Based on the Fed's latest survey of senior loan officers, banks were more than willing to lend to their corporate customers, at least based on responses through July 26. The data showed only a slight rise in the percentage of banks tightening their lending standards for commercial and industrial loans, from 3.7% in the April survey to 7.5%. Those are very low levels by historical standards. In household lending, banks had already strongly tightened their standards for subprime mortgages in the April survey, but they raised the bar much less for prime loans. And the latest sampling showed no additional squeeze.WHAT'S BEEN LOST in the financial panic of recent weeks is that the economy headed into the third quarter under a rising head of steam. Consumer spending is perking up after a second-quarter slowdown. Capital spending by businesses is also gaining strength. Manufacturing activity is chugging along at a good clip, powered in large part by strong demand for exports. The latest reports imply that the economy grew better than 4% in the second quarter, far stronger than the 3.4% pace the government first estimated.
The events in the credit markets to date are sure to take a nip out of growth in the second half. However, barring the kind of systemic financial meltdown the Fed is now trying to prevent, the biggest hit will be to housing, where the credit constraint is concentrated. Because there's less mortgage money, homes sales and housing starts will be weaker, and inventories will rise further, putting more downward pressure on prices. The new downturn in homebuilding is already showing up. July housing starts dropped 21%, measured at an annual rate, below the second-quarter's average. Starts last quarter had actually stabilized.
The spillover of credit woes to other sectors should be much smaller. Consumer and business confidence are sure to get hammered, but the supports under both sectors will not erode nearly as much. The July advance in retail sales means consumer buying began the third quarter on a solid note, and the government revised retail outlays in May and June appreciably higher. Household balance sheets are at risk from falling stock prices and home values, but the drop in gas prices since May will boost buying power, and incomes are supported by strong job markets.As for businesses, they are coming off a healthy gain in second-quarter profits: more than 8% for firms in the Standard & Poor's 500-stock index. Inventories are trim, and overseas demand is booming. Exports in May and June posted the best two-month gain in more than three years. Also, capital-goods production has lead the strong gains in manufacturing output through July, suggesting companies are expanding their operations.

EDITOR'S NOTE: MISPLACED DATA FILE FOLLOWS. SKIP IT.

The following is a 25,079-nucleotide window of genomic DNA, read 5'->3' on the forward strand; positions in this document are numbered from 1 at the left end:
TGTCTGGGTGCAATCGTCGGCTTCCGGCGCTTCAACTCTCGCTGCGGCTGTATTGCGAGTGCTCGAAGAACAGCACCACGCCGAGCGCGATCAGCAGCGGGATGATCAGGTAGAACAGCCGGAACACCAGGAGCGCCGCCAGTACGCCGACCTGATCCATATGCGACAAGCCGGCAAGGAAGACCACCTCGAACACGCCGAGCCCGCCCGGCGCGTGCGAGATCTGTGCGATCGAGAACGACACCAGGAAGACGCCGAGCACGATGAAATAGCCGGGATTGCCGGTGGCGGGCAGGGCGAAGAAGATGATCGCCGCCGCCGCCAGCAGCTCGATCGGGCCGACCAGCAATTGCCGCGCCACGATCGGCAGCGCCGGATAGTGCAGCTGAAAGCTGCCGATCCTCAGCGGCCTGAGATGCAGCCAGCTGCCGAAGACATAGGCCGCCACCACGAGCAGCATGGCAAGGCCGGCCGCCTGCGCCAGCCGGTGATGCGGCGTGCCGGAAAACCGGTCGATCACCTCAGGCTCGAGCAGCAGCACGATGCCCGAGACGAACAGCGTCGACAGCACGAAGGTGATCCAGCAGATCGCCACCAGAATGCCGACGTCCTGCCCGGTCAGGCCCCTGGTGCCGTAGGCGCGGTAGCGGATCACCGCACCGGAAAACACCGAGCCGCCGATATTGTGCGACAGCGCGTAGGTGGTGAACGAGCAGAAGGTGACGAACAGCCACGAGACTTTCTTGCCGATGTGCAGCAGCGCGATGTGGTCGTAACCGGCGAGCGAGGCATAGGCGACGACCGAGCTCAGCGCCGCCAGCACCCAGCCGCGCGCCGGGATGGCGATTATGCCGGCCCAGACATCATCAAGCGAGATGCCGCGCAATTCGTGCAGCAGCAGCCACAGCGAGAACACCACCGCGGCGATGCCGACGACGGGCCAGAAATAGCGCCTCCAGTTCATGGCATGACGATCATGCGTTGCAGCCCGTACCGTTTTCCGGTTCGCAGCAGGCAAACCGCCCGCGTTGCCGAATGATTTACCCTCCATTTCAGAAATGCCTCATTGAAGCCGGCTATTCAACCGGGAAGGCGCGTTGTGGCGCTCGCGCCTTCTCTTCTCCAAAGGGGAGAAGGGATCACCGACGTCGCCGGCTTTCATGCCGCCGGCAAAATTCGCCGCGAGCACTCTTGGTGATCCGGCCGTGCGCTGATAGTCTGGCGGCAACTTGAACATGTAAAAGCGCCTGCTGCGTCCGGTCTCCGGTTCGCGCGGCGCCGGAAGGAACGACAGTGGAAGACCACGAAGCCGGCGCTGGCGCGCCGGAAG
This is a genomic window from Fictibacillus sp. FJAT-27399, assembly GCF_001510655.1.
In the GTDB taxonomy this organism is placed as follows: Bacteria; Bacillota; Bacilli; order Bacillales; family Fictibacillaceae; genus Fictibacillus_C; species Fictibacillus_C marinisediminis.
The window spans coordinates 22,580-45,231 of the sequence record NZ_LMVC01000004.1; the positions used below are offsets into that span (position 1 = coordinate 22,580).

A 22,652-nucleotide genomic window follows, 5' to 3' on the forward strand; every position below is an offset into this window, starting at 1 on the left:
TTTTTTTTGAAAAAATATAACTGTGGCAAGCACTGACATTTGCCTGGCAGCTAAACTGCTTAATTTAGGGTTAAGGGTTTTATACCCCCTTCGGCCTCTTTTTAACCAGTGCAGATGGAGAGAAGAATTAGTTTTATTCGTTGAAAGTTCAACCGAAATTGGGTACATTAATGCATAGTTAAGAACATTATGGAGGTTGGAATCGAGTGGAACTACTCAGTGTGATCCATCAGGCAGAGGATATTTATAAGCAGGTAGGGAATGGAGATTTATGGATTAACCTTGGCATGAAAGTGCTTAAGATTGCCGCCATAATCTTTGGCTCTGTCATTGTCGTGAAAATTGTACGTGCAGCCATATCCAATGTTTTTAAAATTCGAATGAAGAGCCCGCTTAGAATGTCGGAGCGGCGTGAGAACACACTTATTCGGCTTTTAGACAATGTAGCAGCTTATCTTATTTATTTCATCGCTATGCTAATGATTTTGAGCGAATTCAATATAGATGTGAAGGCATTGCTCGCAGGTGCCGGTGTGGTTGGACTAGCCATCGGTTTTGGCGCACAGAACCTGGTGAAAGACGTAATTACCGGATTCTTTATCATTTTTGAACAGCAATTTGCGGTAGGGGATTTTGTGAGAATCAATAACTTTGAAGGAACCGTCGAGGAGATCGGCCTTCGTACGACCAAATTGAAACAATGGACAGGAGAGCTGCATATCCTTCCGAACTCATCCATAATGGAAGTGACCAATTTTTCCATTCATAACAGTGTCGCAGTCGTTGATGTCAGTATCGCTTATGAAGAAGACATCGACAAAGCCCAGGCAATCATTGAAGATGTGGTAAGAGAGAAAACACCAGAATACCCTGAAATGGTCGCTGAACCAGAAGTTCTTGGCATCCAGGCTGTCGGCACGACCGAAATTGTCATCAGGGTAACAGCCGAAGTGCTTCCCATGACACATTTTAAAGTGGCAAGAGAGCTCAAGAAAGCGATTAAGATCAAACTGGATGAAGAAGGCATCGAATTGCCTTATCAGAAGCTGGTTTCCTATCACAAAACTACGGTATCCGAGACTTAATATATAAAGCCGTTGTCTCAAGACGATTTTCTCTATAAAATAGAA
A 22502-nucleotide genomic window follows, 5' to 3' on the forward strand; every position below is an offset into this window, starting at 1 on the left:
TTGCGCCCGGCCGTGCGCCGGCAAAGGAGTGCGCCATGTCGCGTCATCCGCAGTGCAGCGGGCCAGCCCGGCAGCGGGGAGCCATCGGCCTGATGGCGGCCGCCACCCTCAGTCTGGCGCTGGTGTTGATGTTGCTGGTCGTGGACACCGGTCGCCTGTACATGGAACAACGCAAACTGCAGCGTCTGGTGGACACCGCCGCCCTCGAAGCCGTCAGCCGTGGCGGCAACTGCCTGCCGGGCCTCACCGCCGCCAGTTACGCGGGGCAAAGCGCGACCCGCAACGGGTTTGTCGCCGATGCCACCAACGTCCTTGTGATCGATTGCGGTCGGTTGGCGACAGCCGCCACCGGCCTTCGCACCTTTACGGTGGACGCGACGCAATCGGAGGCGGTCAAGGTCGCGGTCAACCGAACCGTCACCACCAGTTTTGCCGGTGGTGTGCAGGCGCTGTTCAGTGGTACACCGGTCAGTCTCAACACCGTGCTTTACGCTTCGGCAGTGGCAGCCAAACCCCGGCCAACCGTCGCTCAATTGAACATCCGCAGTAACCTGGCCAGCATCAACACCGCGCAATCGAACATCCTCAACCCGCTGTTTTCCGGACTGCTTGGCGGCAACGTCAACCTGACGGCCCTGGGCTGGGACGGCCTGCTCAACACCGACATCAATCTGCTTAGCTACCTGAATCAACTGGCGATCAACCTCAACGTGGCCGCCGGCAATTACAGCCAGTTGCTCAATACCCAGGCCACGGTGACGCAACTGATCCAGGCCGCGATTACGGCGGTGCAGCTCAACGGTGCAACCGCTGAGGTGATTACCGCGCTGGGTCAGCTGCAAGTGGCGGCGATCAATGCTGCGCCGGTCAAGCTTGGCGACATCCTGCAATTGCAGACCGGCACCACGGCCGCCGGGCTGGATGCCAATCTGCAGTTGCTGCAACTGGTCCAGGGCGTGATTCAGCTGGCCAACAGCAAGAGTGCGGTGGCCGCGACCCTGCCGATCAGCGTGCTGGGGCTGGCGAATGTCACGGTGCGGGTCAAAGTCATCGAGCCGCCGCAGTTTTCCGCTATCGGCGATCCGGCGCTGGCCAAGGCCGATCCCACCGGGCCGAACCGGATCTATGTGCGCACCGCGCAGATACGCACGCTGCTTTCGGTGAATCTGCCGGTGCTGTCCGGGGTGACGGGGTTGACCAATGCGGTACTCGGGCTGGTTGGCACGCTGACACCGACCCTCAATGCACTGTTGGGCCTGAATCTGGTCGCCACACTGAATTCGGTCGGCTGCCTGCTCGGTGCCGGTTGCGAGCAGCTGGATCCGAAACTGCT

Of course, all these solid fundamentals could crumble under the impact of some new and powerful wave of financial-market distress. In that case, the Fed will have no choice but to slash interest rates broadly. However, the central bank has reacted quickly and innovatively to the current problems. That, plus the underlying health of the U.S. and global economies, should eventually ease investors' fears and help the markets return to normal. By James C. Cooper